The nightmare prospect for Cameron is that UKIP take enough support from his party in marginal seats to hand Miliband, whose electoral advantage has been cemented by the collapse of the boundary review, a Commons victory that, however flattering to Labour’s support, is all too real.  And while Britain’s right is divided, its left is united.  The Greens and Respect have simply not emerged as a challenger to Miliband, and the fact of coalition has driven left-leaning Liberal Democrat voters into his arms.  A conventional Conservative answer to UKIP is an EU renegotiation and referendum plan – even an In-Out referendum; even, perhaps, a pact – that would stem the flow of votes to UKIP before next year’s European elections, in which the party will, very likely, top the poll.

Well, such a plan would certainly do Cameron no harm, and would probably do him some good.  But the hard fact established by research – though resisted by some of UKIP’s EU-fixated activists and supporters – is that anti-EU sentiment is only part of the reason for the party’s advance.  UKIP voters – as opposed to its activists – are angry, marginalised and anti-politics: the EU is not the only, or even the main, reason for them casting their votes for Mr Farage’s party.  The UKIP leader seems to recognise this – as his plan to shorten the party’s name and ditch its logo, and his drive to oppose gay marriage and support grammar schools indicates (not to mention UKIP’s earlier tilt at Islamist extremism).  He is marketing his party as “the Conservative Party you used to vote for”.

America’s culture wars certainly have a religious flavour that Britain lacks: the resistance to gay marriage in Britain, for example, is less faith-based and more generation-driven.  But isn’t there a rough likeness between UKIP and parts of the Tory right on the one hand, and the transatlantic tea party movement on the other?  The electoral base of both is elderly, white, male and non-urban in countries that are increasingly – though in different ways – seeing a growth of the number of ethnic minority members, the continuing advance of women, and cultural change driven by city-dwellers.  And the emotional driver of both is rage – inflamed by what David Frum, the disillusioned Republican intellectual, has called “the right-wing entertainment industry”.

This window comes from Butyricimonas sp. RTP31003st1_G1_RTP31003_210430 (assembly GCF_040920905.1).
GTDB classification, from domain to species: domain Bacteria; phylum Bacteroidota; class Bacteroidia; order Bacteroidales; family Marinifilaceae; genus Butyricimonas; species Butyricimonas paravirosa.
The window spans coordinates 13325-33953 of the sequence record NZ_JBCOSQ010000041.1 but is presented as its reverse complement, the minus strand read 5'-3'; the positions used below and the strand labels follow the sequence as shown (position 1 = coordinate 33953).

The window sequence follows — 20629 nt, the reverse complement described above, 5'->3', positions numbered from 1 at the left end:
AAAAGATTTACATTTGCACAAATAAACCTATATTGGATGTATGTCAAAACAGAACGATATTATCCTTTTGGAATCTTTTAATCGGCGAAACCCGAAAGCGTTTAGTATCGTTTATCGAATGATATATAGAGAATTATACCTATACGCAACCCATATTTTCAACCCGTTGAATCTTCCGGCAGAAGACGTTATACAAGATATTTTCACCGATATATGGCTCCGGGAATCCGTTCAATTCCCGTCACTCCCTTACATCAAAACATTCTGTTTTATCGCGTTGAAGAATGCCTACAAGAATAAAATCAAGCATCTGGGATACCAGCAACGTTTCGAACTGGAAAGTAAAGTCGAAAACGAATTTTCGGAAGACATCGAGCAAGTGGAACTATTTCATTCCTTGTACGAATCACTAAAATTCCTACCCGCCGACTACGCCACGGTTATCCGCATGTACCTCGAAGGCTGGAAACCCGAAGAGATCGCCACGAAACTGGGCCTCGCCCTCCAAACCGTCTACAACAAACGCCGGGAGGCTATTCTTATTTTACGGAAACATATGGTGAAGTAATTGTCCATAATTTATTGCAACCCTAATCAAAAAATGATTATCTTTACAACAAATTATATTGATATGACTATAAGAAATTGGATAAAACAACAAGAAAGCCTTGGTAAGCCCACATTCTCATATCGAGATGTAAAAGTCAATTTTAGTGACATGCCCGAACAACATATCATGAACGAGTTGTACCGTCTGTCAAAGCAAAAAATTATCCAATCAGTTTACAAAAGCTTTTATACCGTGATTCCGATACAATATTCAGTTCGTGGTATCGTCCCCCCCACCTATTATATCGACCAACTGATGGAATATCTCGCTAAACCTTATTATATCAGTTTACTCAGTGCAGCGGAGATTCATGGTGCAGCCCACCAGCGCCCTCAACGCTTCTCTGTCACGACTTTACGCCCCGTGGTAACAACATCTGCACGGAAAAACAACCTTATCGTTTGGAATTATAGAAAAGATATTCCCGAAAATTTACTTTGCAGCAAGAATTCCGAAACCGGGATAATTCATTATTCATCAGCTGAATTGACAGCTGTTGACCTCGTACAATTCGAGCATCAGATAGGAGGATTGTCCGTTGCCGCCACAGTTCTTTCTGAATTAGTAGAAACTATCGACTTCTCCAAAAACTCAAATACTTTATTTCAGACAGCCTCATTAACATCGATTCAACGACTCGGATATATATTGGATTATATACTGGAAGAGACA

Sure, older voters, like younger ones, are living through economic hard times.  But compared to those younger ones, most are relatively well-off.  Isn’t their anger driven as much by culture as economics, if not even more so?  And if the reason for it could be summed up in a sentence, wouldn’t it be something to do with the past seeming better, to them, than the future – a past in which their respective countries were more white and more male, less economically challenged and less socially diverse?  If so, the Conservatives face the prospect of becoming Britain’s natural party of opposition – the same fate that has overtaken the Republicans in American Presidential elections.  Cameron is the author of many of his own problems.  But even a modern Thatcher would struggle with a landscape changed so much since her glory days of the 1980s as to be almost unrecognisable.